I tack my guys at home when we go ride as a family...western and my English saddle.
We secure stirrups out of the way on all saddles, use halters only trailering bridling at destinations...cinch/girth is snug enough my saddles do not move as the goal is not resetting tack but a final adjustment, bridle on and hit the trails.
My trailer I take with 3 horses is a wide open back door, no center dividers or anything to pass by...swing open and get off we do.

Enjoy your ride and have fun, lots of fun!!
...
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post #8 of 31 Old 06-21-2019, 03:04 PM
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I do it quite a bit, but my trailer is an open stock with no dividers, and I primarily ride western where the heavy leather isn't much prone to damage if it gets bumped or rubbed. Unload, tighten the cinch again, bridle, and go. Working cowboys do it daily-- saddle in the morning, load the horses to where the work is that day, unload, and go.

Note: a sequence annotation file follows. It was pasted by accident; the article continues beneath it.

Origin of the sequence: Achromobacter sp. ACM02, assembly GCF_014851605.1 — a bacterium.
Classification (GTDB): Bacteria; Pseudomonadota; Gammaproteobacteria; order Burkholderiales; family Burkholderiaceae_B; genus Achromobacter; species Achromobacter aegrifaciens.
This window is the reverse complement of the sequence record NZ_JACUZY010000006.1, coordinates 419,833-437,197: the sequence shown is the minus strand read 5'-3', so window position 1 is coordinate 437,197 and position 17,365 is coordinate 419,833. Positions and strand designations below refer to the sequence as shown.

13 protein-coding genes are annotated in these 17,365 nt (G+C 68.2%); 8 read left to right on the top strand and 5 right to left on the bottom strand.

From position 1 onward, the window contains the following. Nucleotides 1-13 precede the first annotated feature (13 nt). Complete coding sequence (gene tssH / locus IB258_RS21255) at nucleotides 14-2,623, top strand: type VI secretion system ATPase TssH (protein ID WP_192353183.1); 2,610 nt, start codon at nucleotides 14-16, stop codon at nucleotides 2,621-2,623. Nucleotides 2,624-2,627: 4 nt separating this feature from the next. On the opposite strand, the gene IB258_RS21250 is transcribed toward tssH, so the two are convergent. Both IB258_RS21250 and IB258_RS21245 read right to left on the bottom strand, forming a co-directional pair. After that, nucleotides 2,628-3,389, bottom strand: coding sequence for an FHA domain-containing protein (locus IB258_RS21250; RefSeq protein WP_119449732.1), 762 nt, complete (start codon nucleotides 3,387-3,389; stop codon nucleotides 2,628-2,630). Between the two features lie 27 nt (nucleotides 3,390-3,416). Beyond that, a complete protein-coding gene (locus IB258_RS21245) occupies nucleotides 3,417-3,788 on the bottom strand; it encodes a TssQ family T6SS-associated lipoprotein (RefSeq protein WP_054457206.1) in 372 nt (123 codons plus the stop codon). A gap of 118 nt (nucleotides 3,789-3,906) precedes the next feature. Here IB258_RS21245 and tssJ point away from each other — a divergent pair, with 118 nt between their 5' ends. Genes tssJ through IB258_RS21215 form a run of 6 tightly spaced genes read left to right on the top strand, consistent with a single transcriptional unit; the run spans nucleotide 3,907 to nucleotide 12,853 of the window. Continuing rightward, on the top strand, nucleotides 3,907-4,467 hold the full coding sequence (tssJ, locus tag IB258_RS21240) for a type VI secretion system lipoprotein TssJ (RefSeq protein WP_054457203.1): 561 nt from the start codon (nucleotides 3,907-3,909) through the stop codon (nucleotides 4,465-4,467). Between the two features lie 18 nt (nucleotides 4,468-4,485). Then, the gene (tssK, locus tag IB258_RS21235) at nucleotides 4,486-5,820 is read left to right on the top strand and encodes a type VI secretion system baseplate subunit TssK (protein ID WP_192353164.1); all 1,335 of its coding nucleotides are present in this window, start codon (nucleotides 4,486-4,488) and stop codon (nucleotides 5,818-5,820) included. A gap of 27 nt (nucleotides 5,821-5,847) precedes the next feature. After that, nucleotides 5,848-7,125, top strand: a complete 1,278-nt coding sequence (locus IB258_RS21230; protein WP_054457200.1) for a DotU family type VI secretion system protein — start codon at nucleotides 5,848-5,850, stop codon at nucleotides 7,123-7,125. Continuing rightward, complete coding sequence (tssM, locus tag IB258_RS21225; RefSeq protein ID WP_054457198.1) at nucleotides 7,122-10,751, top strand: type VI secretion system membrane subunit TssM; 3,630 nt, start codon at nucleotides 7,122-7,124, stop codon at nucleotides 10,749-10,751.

Interesting anecdote-- a few years ago, we were at a restaurant off of an interstate highway exit and a couple of horse trailers pull in, open up the windows, and four guys come in to eat. From their conversation it was clear they'd just come from a team roping event. While we were there, a truck hauling cattle exited off the interstate and rolled the truck over into the ditch. Loose cattle everywhere... at dusk, on a major road. Those guys got up, tossed money on the table for the meals they'd just started eating, ran out to the trailers, unloaded their horses and pulled the cinches tight, and off they went shaking out loops of rope to get those cattle driven somewhere off the road and away from traffic. Someone cut a fence into a neighboring field, and they pushed the cattle through, roping what wouldn't drive, then helped get the rest of the cattle safely off the damaged truck and into waiting trailers that had arrived by then with law enforcement. I hate to think of the chaos that would have ensued with all those cattle running around on a busy interstate highway in the dark had those four guys not been there with their good horses and cattle working skills. We've had to do the same thing coming across loose animals and/or accidents with livestock trailers coming home from a trail ride or having a truck drive off the road near our place, too. A couple guys I ride with sometimes rope, and they always haul their horses tacked and ready because they've needed them more than once in an emergency where taking the time to saddle wouldn't have been possible. If I had my rope horse on the trailer, I usually hauled him saddled and with a rope in the tack room 'just in case.' Not that you have to, but hauling saddled, particularly for western riders/ranch workers/ropers is pretty common. Some tie the stirrups up with a snap-clip dog collar, but I usually leave them down since my horses haul well and my trailer doesn't have dividers.